The Good Husband

Jackie at age 38, at home in San Francisco
Lew Lorton
Jackie at age 38, at home in San Francisco

Some years ago, my healthy, vibrant wife, Jackie, began to suffer physical symptoms variously diagnosed as lupus, polymyalgia rheumatica, smoldering multiple myeloma or, more vaguely, “immune problems.”

What all these conditions shared was an inability to be treated effectively. When Jackie’s quirkiness grew, I believed it was her response to having a difficult chronic illness. She left her job as a meeting planner at a large organization, saying she couldn’t keep up with the hundreds of decisions she needed to make at work.

At home, creating a grocery list could consume two solid days, yet the list would remain unfinished. Jackie shunned most socializing. She gave up reading books in favor of skimming magazines that had lots of pictures. We frequented a few favorite restaurants where she could order without reading a menu. I took on more and more household tasks: planning, shopping, cooking. Yet, to the casual observer, Jackie was the same intelligent, charming person she had always been.

She absolutely refused to discuss any changes in her abilities with me.

In 2011, Jackie developed pneumonia, becoming severely ill in the space of an hour. To keep her alive, she was sedated for three weeks so that oxygen could be pumped directly into her lungs. At the time, I didn’t know that sedation is like pouring gasoline on dementia. Or even that she had dementia.

From the moment she awoke, it was clear her mental symptoms were worse. She began losing words and had trouble expressing ideas or forming sentences.

Finally, after two or three years of worsening symptoms, she agreed to see a neurologist. After a battery of tests, the doctor told us, without much preamble or affect, that my wife almost certainly had a form of dementia known as primary progressive aphasia (PPA). Jackie’s reaction to this diagnosis was complete denial — no discussion nor any visit to a health-care provider from that day to the day she died.

In the end, it may not have made much difference. There is very little known about PPA and its variant, frontotemporal degeneration, which I believe afflicted Jackie. We had drugs to tamp down the occasional unmanageable behavior. Other than that, we were on our own. I was solely responsible for monitoring my wife’s well-being.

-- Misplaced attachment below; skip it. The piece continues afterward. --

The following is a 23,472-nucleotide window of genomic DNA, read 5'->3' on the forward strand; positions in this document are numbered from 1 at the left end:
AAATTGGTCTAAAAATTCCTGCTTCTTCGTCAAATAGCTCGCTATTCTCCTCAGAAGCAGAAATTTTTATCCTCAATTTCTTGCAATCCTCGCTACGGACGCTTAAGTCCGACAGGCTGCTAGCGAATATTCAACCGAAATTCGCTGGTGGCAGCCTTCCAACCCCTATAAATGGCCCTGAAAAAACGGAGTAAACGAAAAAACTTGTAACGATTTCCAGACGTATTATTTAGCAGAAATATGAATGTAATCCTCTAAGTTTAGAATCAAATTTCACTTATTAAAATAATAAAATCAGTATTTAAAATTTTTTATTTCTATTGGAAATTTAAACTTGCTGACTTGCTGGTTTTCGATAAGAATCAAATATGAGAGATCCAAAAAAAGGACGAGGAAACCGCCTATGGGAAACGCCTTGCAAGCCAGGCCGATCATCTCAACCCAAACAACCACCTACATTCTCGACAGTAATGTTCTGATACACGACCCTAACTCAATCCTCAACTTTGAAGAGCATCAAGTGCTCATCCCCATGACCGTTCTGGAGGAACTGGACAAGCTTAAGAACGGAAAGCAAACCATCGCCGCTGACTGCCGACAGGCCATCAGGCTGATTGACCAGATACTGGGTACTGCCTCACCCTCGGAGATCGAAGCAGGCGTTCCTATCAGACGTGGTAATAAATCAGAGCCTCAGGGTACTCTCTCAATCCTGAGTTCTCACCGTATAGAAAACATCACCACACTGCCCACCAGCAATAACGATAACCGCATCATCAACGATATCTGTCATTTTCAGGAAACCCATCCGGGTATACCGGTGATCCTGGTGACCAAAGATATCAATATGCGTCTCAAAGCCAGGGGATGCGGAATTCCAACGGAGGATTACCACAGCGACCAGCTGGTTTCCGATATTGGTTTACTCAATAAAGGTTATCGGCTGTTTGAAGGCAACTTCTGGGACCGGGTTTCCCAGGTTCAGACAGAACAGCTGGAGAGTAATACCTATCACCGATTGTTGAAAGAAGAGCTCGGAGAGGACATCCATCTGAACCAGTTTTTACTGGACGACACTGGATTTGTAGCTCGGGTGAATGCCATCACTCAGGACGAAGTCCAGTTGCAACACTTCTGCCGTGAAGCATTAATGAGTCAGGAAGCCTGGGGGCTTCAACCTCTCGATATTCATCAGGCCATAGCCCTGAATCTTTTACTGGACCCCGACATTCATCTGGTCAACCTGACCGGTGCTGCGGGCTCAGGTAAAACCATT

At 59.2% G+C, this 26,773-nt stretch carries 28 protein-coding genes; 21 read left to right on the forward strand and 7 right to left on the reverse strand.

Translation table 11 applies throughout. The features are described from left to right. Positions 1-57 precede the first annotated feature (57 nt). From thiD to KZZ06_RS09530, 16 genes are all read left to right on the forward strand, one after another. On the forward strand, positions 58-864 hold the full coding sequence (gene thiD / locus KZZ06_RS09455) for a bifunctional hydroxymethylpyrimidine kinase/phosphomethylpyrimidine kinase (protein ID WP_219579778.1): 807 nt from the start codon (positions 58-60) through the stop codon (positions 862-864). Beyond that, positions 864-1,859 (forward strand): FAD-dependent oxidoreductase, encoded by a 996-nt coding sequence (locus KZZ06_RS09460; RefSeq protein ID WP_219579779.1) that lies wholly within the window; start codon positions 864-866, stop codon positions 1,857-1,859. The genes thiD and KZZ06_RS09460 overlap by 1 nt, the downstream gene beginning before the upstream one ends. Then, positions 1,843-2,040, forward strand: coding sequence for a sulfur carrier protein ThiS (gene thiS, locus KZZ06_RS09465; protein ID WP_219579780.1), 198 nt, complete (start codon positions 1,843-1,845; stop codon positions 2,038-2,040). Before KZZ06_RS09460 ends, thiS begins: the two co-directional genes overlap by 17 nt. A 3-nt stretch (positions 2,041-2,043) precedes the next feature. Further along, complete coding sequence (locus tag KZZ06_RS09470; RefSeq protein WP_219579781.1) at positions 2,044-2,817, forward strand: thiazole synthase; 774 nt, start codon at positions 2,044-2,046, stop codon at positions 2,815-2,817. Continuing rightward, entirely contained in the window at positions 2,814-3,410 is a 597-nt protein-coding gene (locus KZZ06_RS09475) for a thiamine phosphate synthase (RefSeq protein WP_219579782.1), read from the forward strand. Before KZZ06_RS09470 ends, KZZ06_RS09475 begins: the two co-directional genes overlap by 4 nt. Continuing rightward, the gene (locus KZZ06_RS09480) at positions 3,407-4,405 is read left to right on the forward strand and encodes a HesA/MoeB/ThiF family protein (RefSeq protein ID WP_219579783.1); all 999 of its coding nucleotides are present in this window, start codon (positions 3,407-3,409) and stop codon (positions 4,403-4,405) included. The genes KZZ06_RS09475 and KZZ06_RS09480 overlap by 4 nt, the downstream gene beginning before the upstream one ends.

Amazingly, as Jackie descended deeper into dementia, she became sweeter. She smiled a lot. She wanted nothing more than my company or that of the caregiver who came to work for us.

Faced with my wife’s diagnosis of dementia, I first asked myself, “How long?” Then I asked myself, “What’s next?” Most patients with dementia eventually become unable to walk, stand or control bodily functions. Eventually, they forget how to eat and drink. Every person with dementia is different. Every path is different. Every timeline is different.

In many cases, relatives and friends disappear. Even if a caregiver has paid support, the responsibility is endless, and inescapable. I was terrified of a limitless future, each day turning out worse than the one before. Yet I did my best to appear happy whenever I was with Jackie, soothing her with words and touch.

All caregivers get to that same dark point where we know our loved one is gone, swallowed up by the disease, even as some physical being lingers on. I missed Jackie. At the same time, I still had her. And I was so afraid of a future without her.

My wife died in May, as gracefully as she had lived. In her last few weeks, I became aware of something important about myself. I had always wondered — perhaps all men do — if I could do the difficult things in life. Would I turn out to be the good and decent man I wanted to be, that I had promised to be, in our marriage?

Now I realized that, during the last, difficult four years of her illness, I had unthinkingly given up almost everything that took me away from her. Most of these losses I hadn’t noticed. Those I noticed I hadn’t minded. I had become the good husband I had always hoped to be.

Just as her illness stripped away Jackie’s tough surface to reveal her sweeter core, caring for her allowed me to see something good about myself. It is the best and most important thing I’ve ever done.

Lew Lorton’s blog, which details his experience of caring for his wife and his life after her death, is at